The four-year-old continued his rise to stardom and edged closer to embarking on an ambitious path of potentially tackling elite races either in Japan or Australia in the coming months with a devastating display of power and speed, gliding over the closing 400m in 22.26s.
Going into Sunday's race already armed with a pair of Group 1 victories this season, the Manfred Man trained four-year-old also collected a HK$5 million bonus for successfully completing the third leg of Hong Kong's three-race Speed Series.
Only three other horses – Mr Vitality (1995/96), Grand Delight (2002/03) and the legendary Silent Witness (2003/04 & 2004/05) – had previously annexed the Speed Series.
Forced to work hard early in the race when taken out a little wider than Zac Purton would have liked, Lucky Sweynesse left no doubt about his superiority over the seven other runners when he surged away with the race by three and a quarter lengths to justify his red-hot starting price.
Lucky Sweynesse's slice from the HK$20 million prize purse for finishing first was HK$11.4 million to give the gelding a total winning cheque of HK$16.4 million for the day and added a further accolade to the sprint sensation.
2023 Group 1 Chairman's Sprint Prize Replay – Lucky Sweynesse
It was Purton's first win in the race since Ivictory in 2018 and his fifth overall FWD Champions Day Group 1 win, while Lucky Sweynesse delivered Man's first FWD Champions Day G1 winner.
Purton said the sky was now the limit for Lucky Sweynesse and believes the gelding will continue to get better.
“That was what we were hoping to see today and it was just a matter of whether he could get out of the gates and get himself into a nice position and to his credit he begun really well today but obviously had Wellington and Sight Success holding their spot inside me going into the first corner and trying to make me do a little bit of work so I was worried doing the next bit of work on him might be a telling factor but this horse just continues to get better,” Purton said.
“I feel like we're going to see a better horse again next season. The sky is the limit at the moment.”
Purton explained that Lucky Sweynesse was not like any other sprinter he'd ridden, saying he is not explosive out of the gates and doesn't travel like a normal willing sprinter.
“He's very unassuming and once he gets out of the gates, you can ride him anywhere. Inside, outside,” Purton said. “He's versatile in his races, he can come from back in the field, he's led, he's stalked the leader.
“He's such a lovely horse and he's very laidback and he conserves his energy for races.”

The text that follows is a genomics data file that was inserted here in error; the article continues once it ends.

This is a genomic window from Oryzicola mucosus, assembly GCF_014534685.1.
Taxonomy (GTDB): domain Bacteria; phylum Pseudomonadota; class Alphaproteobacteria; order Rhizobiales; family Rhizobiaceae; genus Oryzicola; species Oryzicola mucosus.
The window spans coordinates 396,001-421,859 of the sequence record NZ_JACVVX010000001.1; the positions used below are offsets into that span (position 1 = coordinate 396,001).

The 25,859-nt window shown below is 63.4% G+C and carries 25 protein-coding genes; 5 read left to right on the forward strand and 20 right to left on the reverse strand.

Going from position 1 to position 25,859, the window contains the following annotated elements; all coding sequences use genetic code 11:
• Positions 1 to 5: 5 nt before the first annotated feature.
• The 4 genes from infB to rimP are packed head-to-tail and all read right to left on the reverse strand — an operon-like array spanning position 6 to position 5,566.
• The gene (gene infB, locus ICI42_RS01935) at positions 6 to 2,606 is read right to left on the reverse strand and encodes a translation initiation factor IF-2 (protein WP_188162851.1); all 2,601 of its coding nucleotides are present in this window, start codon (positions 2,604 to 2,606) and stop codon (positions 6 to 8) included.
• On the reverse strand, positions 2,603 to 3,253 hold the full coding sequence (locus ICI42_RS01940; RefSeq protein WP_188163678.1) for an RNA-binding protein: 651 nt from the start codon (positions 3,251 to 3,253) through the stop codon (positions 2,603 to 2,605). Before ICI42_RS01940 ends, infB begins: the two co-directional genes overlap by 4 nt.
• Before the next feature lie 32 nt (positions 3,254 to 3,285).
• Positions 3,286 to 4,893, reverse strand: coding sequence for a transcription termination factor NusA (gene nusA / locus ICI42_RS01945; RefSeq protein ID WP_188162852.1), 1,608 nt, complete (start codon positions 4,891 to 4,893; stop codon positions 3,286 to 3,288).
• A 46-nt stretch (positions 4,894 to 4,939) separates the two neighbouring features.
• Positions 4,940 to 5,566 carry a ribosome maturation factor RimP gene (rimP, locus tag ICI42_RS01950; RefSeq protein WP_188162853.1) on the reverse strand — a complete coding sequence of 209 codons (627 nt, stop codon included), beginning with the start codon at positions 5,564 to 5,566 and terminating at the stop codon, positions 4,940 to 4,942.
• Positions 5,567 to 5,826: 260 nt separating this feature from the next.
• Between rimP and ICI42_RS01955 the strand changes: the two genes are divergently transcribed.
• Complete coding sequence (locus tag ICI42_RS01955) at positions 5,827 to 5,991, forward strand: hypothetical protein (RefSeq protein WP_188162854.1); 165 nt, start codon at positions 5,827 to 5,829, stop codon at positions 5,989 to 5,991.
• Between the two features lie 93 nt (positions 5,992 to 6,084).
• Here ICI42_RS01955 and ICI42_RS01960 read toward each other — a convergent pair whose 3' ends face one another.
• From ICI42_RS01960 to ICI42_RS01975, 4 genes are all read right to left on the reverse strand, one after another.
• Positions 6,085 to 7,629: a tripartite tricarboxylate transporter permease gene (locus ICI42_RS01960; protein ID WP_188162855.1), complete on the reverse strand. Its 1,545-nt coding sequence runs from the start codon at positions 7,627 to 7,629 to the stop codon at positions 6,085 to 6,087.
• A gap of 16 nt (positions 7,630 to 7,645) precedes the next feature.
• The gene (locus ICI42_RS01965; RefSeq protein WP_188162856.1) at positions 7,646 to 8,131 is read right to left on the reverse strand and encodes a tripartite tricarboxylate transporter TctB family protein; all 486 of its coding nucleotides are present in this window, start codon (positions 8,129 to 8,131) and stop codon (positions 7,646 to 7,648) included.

Asked about how special winning the race was, Purton said: “They're all special, they're all different in their own way, horses are different, the connections are different and the path to get here is different so they all mean a lot and obviously this horse for Manfred at the tail end of his career and maybe the tail end of mine as well, this could be a fitting way for both of us to go out.”
Lucky Sweynesse wasn't the only Hong Kong horse in the race chasing glory in the 1200m scamper. The reigning Hong Kong champion sprinter of last season, Wellington was aiming to become just the second three-time winner of the Chairman's Sprint Prize after taking out the race in the past two years.
Ridden by Alexis Badel, Wellington finished third behind the second-placed Courier Wonder, trained by John Size and ridden by Hugh Bowman.
England with Flaming Rib and Japan's Aguri failed in their bids to join Australia's grey flash Chautauqua as the only raider to win the race in 2016 when it was opened to international visitors.
The world now beckons Lucky Sweynesse which holds an entry for June's Group 1 Yasuda Kinen (1600m) in Tokyo. Another option is to gain a slot in The Everest (1200m) at Sydney's Randwick Racecourse in October.
Lucky Sweynesse has not raced beyond 1400m and Purton admitted after the race that he is unsure about 1600m for the speedster but after the race trainer Manfred Man, who is in the twilight of his long training career, said he would possibly restrict the horses to distances up to 1400m.
Manfred Man was non-committal when discussing Lucky Sweynesse's future, which might include tilts at either the Group 1 Yasuda Kinen (1600m) in Tokyo in June or The Everest (1200m) in Sydney in October.
“I think, at this moment, we're thinking about 1200m or 1400m distance,” Man said. “One mile is still a concern, the distance.
“We're still thinking. I need to discuss with the owner first. When we make the decision, we'll tell everybody.”
Man said he was confident that Lucky Sweynesse would win.
“This is very special to me,” he said.